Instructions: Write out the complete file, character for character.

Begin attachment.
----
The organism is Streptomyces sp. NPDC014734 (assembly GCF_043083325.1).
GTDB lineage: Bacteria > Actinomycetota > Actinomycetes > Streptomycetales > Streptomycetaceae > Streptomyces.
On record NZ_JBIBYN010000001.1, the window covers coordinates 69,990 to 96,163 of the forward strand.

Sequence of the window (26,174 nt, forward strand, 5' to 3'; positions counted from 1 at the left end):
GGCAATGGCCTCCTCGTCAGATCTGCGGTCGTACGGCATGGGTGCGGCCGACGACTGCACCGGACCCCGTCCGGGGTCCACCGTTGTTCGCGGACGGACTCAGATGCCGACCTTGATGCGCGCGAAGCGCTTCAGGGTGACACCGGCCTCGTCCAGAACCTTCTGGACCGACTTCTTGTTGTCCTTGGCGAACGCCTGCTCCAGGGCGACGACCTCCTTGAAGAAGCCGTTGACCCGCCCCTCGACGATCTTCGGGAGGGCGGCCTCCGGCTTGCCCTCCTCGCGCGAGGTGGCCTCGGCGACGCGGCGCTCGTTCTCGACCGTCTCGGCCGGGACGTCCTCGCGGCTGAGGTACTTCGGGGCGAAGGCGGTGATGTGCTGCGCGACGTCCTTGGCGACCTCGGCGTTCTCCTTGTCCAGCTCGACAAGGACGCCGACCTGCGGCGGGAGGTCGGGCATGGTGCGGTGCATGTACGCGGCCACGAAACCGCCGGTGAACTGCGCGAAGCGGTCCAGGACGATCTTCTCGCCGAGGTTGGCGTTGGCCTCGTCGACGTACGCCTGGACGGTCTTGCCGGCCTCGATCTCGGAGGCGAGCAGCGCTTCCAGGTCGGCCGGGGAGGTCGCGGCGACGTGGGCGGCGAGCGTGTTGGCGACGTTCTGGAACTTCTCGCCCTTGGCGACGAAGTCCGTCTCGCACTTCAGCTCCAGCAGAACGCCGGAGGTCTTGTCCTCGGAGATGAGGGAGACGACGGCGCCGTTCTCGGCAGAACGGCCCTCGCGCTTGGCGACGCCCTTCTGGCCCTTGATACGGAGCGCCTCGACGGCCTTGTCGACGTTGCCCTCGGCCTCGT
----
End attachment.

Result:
The organism is Streptomyces sp. NPDC014734 (assembly GCF_043083325.1).
GTDB lineage: Bacteria > Actinomycetota > Actinomycetes > Streptomycetales > Streptomycetaceae > Streptomyces.
On record NZ_JBIBYN010000001.1, the window covers coordinates 69,990 to 96,163 of the forward strand.

Sequence of the window (26,174 nt, forward strand, 5' to 3'; positions counted from 1 at the left end):
GGCAATGGCCTCCTCGTCAGATCTGCGGTCGTACGGCATGGGTGCGGCCGACGACTGCACCGGACCCCGTCCGGGGTCCACCGTTGTTCGCGGACGGACTCAGATGCCGACCTTGATGCGCGCGAAGCGCTTCAGGGTGACACCGGCCTCGTCCAGAACCTTCTGGACCGACTTCTTGTTGTCCTTGGCGAACGCCTGCTCCAGGGCGACGACCTCCTTGAAGAAGCCGTTGACCCGCCCCTCGACGATCTTCGGGAGGGCGGCCTCCGGCTTGCCCTCCTCGCGCGAGGTGGCCTCGGCGACGCGGCGCTCGTTCTCGACCGTCTCGGCCGGGACGTCCTCGCGGCTGAGGTACTTCGGGGCGAAGGCGGTGATGTGCTGCGCGACGTCCTTGGCGACCTCGGCGTTCTCCTTGTCCAGCTCGACAAGGACGCCGACCTGCGGCGGGAGGTCGGGCATGGTGCGGTGCATGTACGCGGCCACGAAACCGCCGGTGAACTGCGCGAAGCGGTCCAGGACGATCTTCTCGCCGAGGTTGGCGTTGGCCTCGTCGACGTACGCCTGGACGGTCTTGCCGGCCTCGATCTCGGAGGCGAGCAGCGCTTCCAGGTCGGCCGGGGAGGTCGCGGCGACGTGGGCGGCGAGCGTGTTGGCGACGTTCTGGAACTTCTCGCCCTTGGCGACGAAGTCCGTCTCGCACTTCAGCTCCAGCAGAACGCCGGAGGTCTTGTCCTCGGAGATGAGGGAGACGACGGCGCCGTTCTCGGCAGAACGGCCCTCGCGCTTGGCGACGCCCTTCTGGCCCTTGATACGGAGCGCCTCGACGGCCTTGTCGACGTTGCCCTCGGCCTCGT